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They’re surprisingly fast for a short, squat animal. We’ve stopped multiple times to try and just take a closer look at them, only to have them take off like a shot in the opposite direction.

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I was surprised to learn that carpinchos make a much different noise than guinea pigs. Like guinea pigs, they can make “clucking” and “purring noises” to indicate happiness, but carpinchos can also make almost birdlike “chirps” as well as some crying noises (almost like a bird crying) when they are in distress.

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They are incredibly social, and we’ll often see what we refer to as “daycares” in a certain hollow, where it’s all mothers and dozens of babies. It’s very cute.

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The other animal we get to see every once in a while are marsh deer. Notoriously shy, these animals (very similar to the North American mule deer) are categorized as vulnerable. Where we live, it’s illegal to hunt these deer at all–but it does happen. The area we live and work is has been the site of some particularly interesting environmental impacts, so Ituzaingo and the surrounding marshlands are considered a prime area for marsh deer breeding and reintroduction. We often see a solitary deer peeking out of the bushes sometimes in the mornings. We’re not sure if it’s the same deer every time, but it’s always a treat to spy him.

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Mad Men at Museo de la Moda (Santiago, Chile)

When T and I travel, we try to plan a few fun things for each trip but leave much of our experience to serendipity. Since I’m a planner, I generally try to find a few interesting neighborhoods and focus our wanderings there.

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Courtesy of La Tercera

 

While we were doing our touring in Chile, I found out that not only was there a museum of fashion (Museo de la Moda) in Santiago, but that they were featuring an exhibition I had been dying to see. I am a huge fan of the show and had been lamenting that I had missed the chance to see the huge Mad Men exhibition in NYC at the Museum of the Moving Image–so this was the perfect option to see some of the fashions I had loved on the show. Janie Bryant, the show’s costumer, is one of the most talented people I can think of. If you’d like to go down a really long, but really interesting rabbit hole, check out Tom & Lorenzo’s episode-by-episode costuming recaps of the series. Almost every article of clothing is chosen for a reason–not just because it’s vintage and looks pretty, but because it tells part of the story of the person wearing it.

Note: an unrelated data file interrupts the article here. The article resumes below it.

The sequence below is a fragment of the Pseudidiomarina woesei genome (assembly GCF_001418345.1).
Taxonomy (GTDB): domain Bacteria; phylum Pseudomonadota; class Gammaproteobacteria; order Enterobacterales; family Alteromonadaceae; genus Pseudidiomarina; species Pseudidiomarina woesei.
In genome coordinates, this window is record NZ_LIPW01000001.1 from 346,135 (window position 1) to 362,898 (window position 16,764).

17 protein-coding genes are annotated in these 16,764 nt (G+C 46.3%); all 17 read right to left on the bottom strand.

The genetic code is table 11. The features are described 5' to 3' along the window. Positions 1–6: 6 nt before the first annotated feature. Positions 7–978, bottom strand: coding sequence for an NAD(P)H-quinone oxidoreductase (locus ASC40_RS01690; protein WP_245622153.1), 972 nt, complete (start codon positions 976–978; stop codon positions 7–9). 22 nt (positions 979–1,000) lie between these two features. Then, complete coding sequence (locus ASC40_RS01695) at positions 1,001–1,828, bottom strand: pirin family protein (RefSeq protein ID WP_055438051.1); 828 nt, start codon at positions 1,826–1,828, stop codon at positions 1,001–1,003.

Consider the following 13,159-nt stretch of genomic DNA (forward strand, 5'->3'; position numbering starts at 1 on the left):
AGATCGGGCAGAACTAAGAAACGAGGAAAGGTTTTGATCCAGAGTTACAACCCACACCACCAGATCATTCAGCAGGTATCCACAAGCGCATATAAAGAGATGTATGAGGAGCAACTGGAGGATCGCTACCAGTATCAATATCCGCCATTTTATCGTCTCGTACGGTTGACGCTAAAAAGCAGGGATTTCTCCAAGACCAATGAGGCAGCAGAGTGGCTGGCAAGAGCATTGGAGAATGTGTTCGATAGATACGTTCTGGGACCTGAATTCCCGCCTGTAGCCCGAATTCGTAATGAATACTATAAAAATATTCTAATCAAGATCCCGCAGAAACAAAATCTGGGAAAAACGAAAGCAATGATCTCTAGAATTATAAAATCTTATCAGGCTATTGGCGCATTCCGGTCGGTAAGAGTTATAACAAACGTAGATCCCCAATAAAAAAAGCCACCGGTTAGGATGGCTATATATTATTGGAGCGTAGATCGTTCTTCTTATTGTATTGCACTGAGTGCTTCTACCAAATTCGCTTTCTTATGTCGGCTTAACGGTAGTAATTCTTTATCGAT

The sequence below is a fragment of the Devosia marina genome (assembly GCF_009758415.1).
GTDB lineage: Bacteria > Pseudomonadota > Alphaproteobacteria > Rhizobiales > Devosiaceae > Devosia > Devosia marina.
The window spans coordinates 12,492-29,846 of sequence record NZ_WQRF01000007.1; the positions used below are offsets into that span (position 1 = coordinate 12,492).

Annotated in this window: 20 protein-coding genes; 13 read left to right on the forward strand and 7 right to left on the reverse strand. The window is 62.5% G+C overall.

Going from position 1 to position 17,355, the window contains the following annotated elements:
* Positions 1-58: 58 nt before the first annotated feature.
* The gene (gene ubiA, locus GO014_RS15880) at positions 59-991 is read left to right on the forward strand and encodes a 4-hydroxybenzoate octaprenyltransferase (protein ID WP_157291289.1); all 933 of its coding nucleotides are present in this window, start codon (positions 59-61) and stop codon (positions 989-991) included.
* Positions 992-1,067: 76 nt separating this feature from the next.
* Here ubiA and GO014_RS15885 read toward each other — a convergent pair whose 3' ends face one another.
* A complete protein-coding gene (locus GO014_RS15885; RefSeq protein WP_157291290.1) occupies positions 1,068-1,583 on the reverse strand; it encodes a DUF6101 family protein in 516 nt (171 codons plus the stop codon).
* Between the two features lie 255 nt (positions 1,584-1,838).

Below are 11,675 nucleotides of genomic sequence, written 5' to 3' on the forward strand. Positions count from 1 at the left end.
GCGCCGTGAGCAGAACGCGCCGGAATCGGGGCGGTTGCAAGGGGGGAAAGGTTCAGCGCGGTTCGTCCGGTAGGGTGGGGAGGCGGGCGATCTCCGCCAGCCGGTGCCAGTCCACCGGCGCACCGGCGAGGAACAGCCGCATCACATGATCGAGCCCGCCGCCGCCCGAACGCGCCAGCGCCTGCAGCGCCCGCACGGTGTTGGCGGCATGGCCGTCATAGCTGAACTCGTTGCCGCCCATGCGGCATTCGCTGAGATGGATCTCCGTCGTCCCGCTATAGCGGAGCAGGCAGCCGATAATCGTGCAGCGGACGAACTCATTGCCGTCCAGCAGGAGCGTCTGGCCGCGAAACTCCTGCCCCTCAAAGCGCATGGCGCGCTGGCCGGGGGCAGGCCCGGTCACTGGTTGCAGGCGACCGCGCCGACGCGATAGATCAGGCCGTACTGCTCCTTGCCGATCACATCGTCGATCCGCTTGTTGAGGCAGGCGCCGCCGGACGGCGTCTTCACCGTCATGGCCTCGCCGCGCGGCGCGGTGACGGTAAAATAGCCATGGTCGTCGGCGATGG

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Needless to say, we made sure we hopped a cab to the Vitacura neighborhood in Santiago. Set back from the road, behind an almost blink-and-you’ll-miss-it fence, is a beautiful house inspired by Frank Lloyd Wright’s designs housing a gorgeous collection of textiles.

El Museo de la Moda is the former home of Chilean textile impresario Jorge Yarur Banna. His entire family seemed to be textile collectors, and thus the museum has a wide-ranging and interesting collection. They have a very extensive soccer textile collection, as well as some other famous garments–including garments worn by Marilyn Monroe, John Lennon, Elizabeth Taylor, Joan Collins, Amy Winehouse, and others.

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Elizabeth Taylor (black), Marilyn Monroe (zebra), with a reflection of one of my favorite pieces of political propaganda/swag–a Nixon dress. The Smithsonian has an “I Like Ike!” one I find equally charming.

In addition, the ladies of the Banna family of the 1960s seemed to have a penchant for buying American fashion magazines (namely, Vogue) and ordering the entire outfit seen on the cover. It was fascinating seeing an entire fashion cover outfit up close and personal.

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I was quite impressed with the vintage makeup and personal care items the museum displays. It’s not often that a museum has vintage lipsticks, shavers, and other “daily use” items, since it’s so common for them to be used and tossed afterwards–but Museo de la Moda had a full case of both men’s and women’s products–down to lip blotting papers.  The cases allowed for up close investigation of each item, which was really nice.

 

The obvious spotlight of the experience, though, was the Mad Men exhibition that extended throughout most of the museum. Since the show used so many different costumes during production, this was clearly not the one and only set of Mad Men costumes on display in the world–but there were still some fairly great examples from the show.

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Accompanying most of the displays were plaques with basic information, as well as a retro-style television screen showing the scenes in which the clothes featured to illustrate how the clothes actually moved.

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The Museo de la Moda couldn’t have been a better place for the exhibition–with the FLW mid-century aesthetic already in play, the clothes felt right at home, whether in the museum’s library or in the old, enclosed carport next to a shiny Cadillac.

 

The Museo de la Moda often rotates their collection. They have a room with a video on repeat showing how they preserve the delicate textiles and why they do what they do. As a museum studies nerd, it was incredibly interesting to see how committed they are to ensuring that not only can people view their collection, but also that it’s taken care of to the best of their abilities.